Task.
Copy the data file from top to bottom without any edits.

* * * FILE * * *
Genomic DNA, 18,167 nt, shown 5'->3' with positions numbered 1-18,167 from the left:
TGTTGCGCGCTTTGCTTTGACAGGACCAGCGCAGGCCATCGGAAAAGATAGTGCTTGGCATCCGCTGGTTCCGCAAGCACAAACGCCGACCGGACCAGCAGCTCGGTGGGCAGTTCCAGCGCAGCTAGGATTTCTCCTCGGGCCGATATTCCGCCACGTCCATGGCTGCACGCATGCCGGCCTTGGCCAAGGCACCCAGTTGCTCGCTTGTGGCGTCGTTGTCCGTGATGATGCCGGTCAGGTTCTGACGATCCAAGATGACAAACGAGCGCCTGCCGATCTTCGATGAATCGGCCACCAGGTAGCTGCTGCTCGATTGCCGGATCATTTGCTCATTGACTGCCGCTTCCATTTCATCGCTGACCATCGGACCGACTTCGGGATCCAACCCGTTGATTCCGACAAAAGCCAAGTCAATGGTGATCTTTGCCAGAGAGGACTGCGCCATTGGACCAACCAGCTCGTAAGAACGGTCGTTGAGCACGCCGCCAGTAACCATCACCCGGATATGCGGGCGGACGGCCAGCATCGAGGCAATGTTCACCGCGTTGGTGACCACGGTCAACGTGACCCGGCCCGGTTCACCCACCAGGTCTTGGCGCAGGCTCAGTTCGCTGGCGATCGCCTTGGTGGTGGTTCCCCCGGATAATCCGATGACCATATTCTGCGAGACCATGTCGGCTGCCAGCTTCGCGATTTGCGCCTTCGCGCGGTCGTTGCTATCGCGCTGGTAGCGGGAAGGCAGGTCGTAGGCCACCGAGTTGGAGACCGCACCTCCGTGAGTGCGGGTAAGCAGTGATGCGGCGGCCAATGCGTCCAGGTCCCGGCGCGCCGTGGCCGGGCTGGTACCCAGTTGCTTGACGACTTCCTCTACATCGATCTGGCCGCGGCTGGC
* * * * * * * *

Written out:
Genomic DNA, 18,167 nt, shown 5'->3' with positions numbered 1-18,167 from the left:
TGTTGCGCGCTTTGCTTTGACAGGACCAGCGCAGGCCATCGGAAAAGATAGTGCTTGGCATCCGCTGGTTCCGCAAGCACAAACGCCGACCGGACCAGCAGCTCGGTGGGCAGTTCCAGCGCAGCTAGGATTTCTCCTCGGGCCGATATTCCGCCACGTCCATGGCTGCACGCATGCCGGCCTTGGCCAAGGCACCCAGTTGCTCGCTTGTGGCGTCGTTGTCCGTGATGATGCCGGTCAGGTTCTGACGATCCAAGATGACAAACGAGCGCCTGCCGATCTTCGATGAATCGGCCACCAGGTAGCTGCTGCTCGATTGCCGGATCATTTGCTCATTGACTGCCGCTTCCATTTCATCGCTGACCATCGGACCGACTTCGGGATCCAACCCGTTGATTCCGACAAAAGCCAAGTCAATGGTGATCTTTGCCAGAGAGGACTGCGCCATTGGACCAACCAGCTCGTAAGAACGGTCGTTGAGCACGCCGCCAGTAACCATCACCCGGATATGCGGGCGGACGGCCAGCATCGAGGCAATGTTCACCGCGTTGGTGACCACGGTCAACGTGACCCGGCCCGGTTCACCCACCAGGTCTTGGCGCAGGCTCAGTTCGCTGGCGATCGCCTTGGTGGTGGTTCCCCCGGATAATCCGATGACCATATTCTGCGAGACCATGTCGGCTGCCAGCTTCGCGATTTGCGCCTTCGCGCGGTCGTTGCTATCGCGCTGGTAGCGGGAAGGCAGGTCGTAGGCCACCGAGTTGGAGACCGCACCTCCGTGAGTGCGGGTAAGCAGTGATGCGGCGGCCAATGCGTCCAGGTCCCGGCGCGCCGTGGCCGGGCTGGTACCCAGTTGCTTGACGACTTCCTCTACATCGATCTGGCCGCGGCTGGC